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Pay-to-Play Politics: Informational lobbying and campaign finance reform when contributions buy access

Author

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  • Christopher Cotton

    () (Department of Economics, University of Miami)

Abstract

We develop a game-theoretic model of lobbying in which contributions buy access to politicians. The analysis considers the claim that the rich are better off because they have more access to politicians, and that contribution limits reduce the rich-interest advantage, resulting in less-skewed policy. We show that these arguments do not hold when the politician is strategic in granting access. In equilibrium, rich interest groups receive greater access to the politician, but they are also the targets of politician rent seeking. Relatively poor groups tend to be better off in equilibrium. Contribution limits decrease the politician’s ability to extract rents from interest groups, which improves the payoffs of rich interests, and can result in worse policy. Finally, the paper provides a novel (and theoretically justified) argument in favor of contribution limits: they can encourage lobby formation, which results in more evidence disclosure and better policy.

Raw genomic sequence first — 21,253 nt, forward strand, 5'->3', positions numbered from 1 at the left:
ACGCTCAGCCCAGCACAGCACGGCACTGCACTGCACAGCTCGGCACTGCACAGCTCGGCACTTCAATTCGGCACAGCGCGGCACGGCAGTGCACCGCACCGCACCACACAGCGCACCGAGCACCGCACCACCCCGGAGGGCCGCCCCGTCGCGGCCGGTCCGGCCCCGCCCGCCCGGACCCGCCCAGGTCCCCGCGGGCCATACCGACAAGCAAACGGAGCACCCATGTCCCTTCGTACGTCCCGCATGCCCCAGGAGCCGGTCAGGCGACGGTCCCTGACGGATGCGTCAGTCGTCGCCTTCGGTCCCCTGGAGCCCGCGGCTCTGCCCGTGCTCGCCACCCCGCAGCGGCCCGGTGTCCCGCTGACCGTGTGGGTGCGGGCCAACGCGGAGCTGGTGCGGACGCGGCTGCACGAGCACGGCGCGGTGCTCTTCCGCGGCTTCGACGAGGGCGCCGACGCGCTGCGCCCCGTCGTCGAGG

Suggested Citation

  • Christopher Cotton, 2010. "Pay-to-Play Politics: Informational lobbying and campaign finance reform when contributions buy access," Working Papers 2010-22, University of Miami, Department of Economics.
  • Handle: RePEc:mia:wpaper:2010-22
    as

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    File URL: http://www.bus.miami.edu/_assets/files/faculty-and-research/academic-departments/eco/eco-working-papers/2010/wp-2010-22-Pay-to-Play-Politics.pdf
    File Function: First version, 2009
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    References listed on IDEAS

    as
    1. Meissner, Joern & Senicheva, Olga V., 2018. "Approximate dynamic programming for lateral transshipment problems in multi-location inventory systems," European Journal of Operational Research, Elsevier, pages 49-64.